Table 5

HBsAg Prevalence by Blood Center / Bank Among all Donors (First-Time and Repeat)

Blood Center

Donations

(Total)

First-Time

Repeat

Prevalence(%)

(Among all Donors)

Donations

Number of HBsAg

Confirmed Positive

Prevalence

(%) (95% Confidence Intervals)

Donations

Number of HBsAg

Confirmed Positive

Prevalence

(%) (95% Confidence Intervals)

Hefei

97,668

60,812

115

0.19 (0.15-2.23)

36,856

10

0.027 (0.01-0.04)

0.13 (0.11-0.15)

Dalian

77,395

38,503

52

0.14 (0.09-0.17)

38,892

8

0.02 (0.01-0.04)

0.08 (0.06-0.09)

Changzhi

32,817

10,643

40

0.38 (0.26-0.49)

22,174

12

0.05 (0.02-0.08)

0.16 (0.12-0.20)

Kaifeng

59,938

40,227

36

0.09 (0.06-0.12)

19,711

4

0.02 (0.004-0.04)

0.07 (0.05-0.09)

Mianyang

45,494

18,889

77

0.41 (0.32-0.50)

26,605

12

0.05 (0.02-0.07)

0.20 (0.16-0.24)

Fujian

83,554

43,384

200

0.46 (0.40-0.52)

40,170

12

0.03 (0.013-0.05)

0.25 (0.22-0.29)

Total

396,866

212,458

520

0.24 (0.22-0.27)

184,408

58

0.03 (0.02-0.04)

0.15 (0.13-0.16)

Table 6

HBV Prevalence for Blood Donors Above and Below 35 Years Old

Blood Center

Donations

Below 35

Over 35

P-value

Total Prevalence

Donations

Number of HBsAg confirmed positive

Prevalence

Donations

Number of HBsAg Confirmed Positive

Prevalence

Hefei

97,668

69,540

38

0.06%

28,128

87

0.31%

<0.001

0.13%

Dalian

77,395

54,018

16

0.03%

23,377

44

0.19%

<0.001

0.08%

Changzhi

32,817

12,671

11

0.09%

20,146

41

0.20%

0.01

0.17%

Kaifeng

59,938

27,428

12

0.04%

32,510

28

0.09%

0.045

0.07%

Mianyang

45,494

19,463

21

0.11%

26,031

68

0.26%

<0.001

0.20%

Fujian

83,554

50,383

55

0.11%

33,171

157

0.47%

<0.001

0.25%

Total

396,866

233,503

153

0.07%

163,363

625

0.38%

<0.001

0.20%

Estimated incidence of HBV infection using the HBsAg yield approach

In order to estimate HBV incidence accurately, an HBsAg yield window of 44 days was used as described in a previous study [11]. The ratio of HBsAg new infection rate of donations from first-time donors to repeat donors was 6.97, 6.57, 6.94, 4.41, 9.04 and 15.43, at the Hefei, Dalian, Changzhi, Kaifeng, Mianyang and Fujian Blood Centers, respectively. Overall, the estimated incidence rate was 213.44, 161.59, 989.80, 278.05, 125.31 and 352.19 (per 100,000 person-years) in Hefei, Dalian, Changzhi, Changzhi, Kaifeng, Mianyang and Fujian, respectively (see Table 7).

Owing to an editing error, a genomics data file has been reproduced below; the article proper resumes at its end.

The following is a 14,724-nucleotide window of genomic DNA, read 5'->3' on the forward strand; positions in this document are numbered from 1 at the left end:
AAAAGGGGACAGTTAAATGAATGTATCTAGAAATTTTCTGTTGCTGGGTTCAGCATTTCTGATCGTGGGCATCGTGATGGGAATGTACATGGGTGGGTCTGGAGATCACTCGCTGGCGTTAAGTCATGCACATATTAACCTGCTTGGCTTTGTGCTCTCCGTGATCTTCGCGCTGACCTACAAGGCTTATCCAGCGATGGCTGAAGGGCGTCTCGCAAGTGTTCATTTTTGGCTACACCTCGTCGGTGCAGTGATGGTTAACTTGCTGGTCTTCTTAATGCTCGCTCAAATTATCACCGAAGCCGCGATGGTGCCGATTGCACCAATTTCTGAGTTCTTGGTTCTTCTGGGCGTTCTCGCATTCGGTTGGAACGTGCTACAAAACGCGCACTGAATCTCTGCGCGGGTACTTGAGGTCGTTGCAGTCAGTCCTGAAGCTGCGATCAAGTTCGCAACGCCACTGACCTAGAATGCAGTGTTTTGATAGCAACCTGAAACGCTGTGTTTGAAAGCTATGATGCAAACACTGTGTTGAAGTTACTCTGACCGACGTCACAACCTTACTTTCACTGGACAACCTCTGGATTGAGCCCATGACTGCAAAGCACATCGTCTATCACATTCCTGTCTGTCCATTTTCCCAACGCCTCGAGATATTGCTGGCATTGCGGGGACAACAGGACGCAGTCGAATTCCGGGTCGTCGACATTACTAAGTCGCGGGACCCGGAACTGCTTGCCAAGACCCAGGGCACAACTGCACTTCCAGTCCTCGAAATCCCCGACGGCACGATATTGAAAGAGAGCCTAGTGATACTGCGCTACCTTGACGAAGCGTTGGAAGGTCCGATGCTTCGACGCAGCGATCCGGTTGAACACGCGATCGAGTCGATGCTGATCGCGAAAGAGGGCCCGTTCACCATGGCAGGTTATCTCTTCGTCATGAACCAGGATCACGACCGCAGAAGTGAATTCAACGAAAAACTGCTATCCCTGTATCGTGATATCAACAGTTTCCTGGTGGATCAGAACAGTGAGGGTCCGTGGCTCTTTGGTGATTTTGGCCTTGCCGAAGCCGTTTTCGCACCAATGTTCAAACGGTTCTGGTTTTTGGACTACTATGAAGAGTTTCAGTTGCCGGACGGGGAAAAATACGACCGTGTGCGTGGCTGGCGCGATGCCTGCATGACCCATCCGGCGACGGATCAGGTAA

Table 7

HBsAg Incidence by Blood Center/ Bank Among First-Time and Repeat Donors

Blood Center

First-Time

Repeat

Ratio ofa

HBsAg new infection rate

Yield Window

(year)

Incidence

(per 105 py)

Number of HBsAg

Confirmed Positive, Anti-HBc Negative

Incidence

(per 105 py)

Number of HBsAg

Confirmed Positive, Anti-HBc Negative

Yield Rate

(per 105 py)

Incidence

(per 105 py)

Hefei

13

315.39

2

5.43

45.25

6.97

0.12

213.3

Dalian

36

281.52

2

5.14

42.85

6.57

0.12

161.59

Changzhi

5

2347.34

9

40.59

338.23

6.94

0.12

989.80

Kaifeng

10

372.89

2

10.15

84.56

4.41

0.12

278.05

Mianyang

2

261.14

5

3.47

28.89

9.04

0.12

125.31

Fujian

6

640.19

2

4.98

41.19

15.43

0.12

352.19

Total

72

773.49

22

11.93

99.42

7.78

0.12

197.38

aThe HBsAg new infection rate in repeat donors is the HBsAg+/HBc antibody- prevalence, and the incidence for HBV infections in first-time donors is equal to the incidence for HBV infections in repeat donors multiplied by the ratio of HBsAg new infection rate (the ratio of HBsAg new infection rate = HBsAg new infection rate of first-time donors over HBsAg new infection rate of repeat donors). The overall incidence for HBV infections in all donors is the percentage of incidence in first-time donors plus the percentage of incidence in repeat donors. For Hefei, 315.18 × 10−5 × 0.6226 (Number of first-times / number of first-times + number of repeats = 60,812 / 97,668) + 45.22 × 10−5 × 0.3774 = 196.23 × 10−5 + 17.07 × 10−5 = 213.3 × 10−5)

The residual risk calculation model used in this study is one of the more suitable computational models in the absence of nucleic acid detection. Based on the results of the last two blood tests, it is possible to extrapolate whether the recent donors have a new infection. However, for the first-time donors, the new infection ratio cannot be determined or calculated directly. Therefore, this model is adopted to indirectly establish the incidence and residual risk of the first-time donors

RR estimates obtained using the HBsAg yield approach

The residual risk of HBV infection was estimated by applying the refined infectious window-period estimate of 0.16 years (or 59 days) [15] to the derived incidence estimates. The residual risk of HBV infection among blood donations from the participating blood centers is shown in Table 8 . The estimated residual risks were 34.14, 25.85, 158.35, 44.48, 20.04 and 56.35 (per 100,000 person-years) in Hefei, Dalian, Changzhi, Kaifeng, Mianyang and Fujian, respectively. The residual risk of Dalian was the highest, approximately 6 times that of Fujian, which had the lowest residual risk.
Table 8

HBsAg Residual Risk by Blood Center/ Banks Among First-Time and Repeat Donors

Blood Center

First-time

Repeat

Window Periods

in Year

Overall

(per 105 py)

Incidence

(per 105 py)

Residual risk

(per 105 py)

Incidence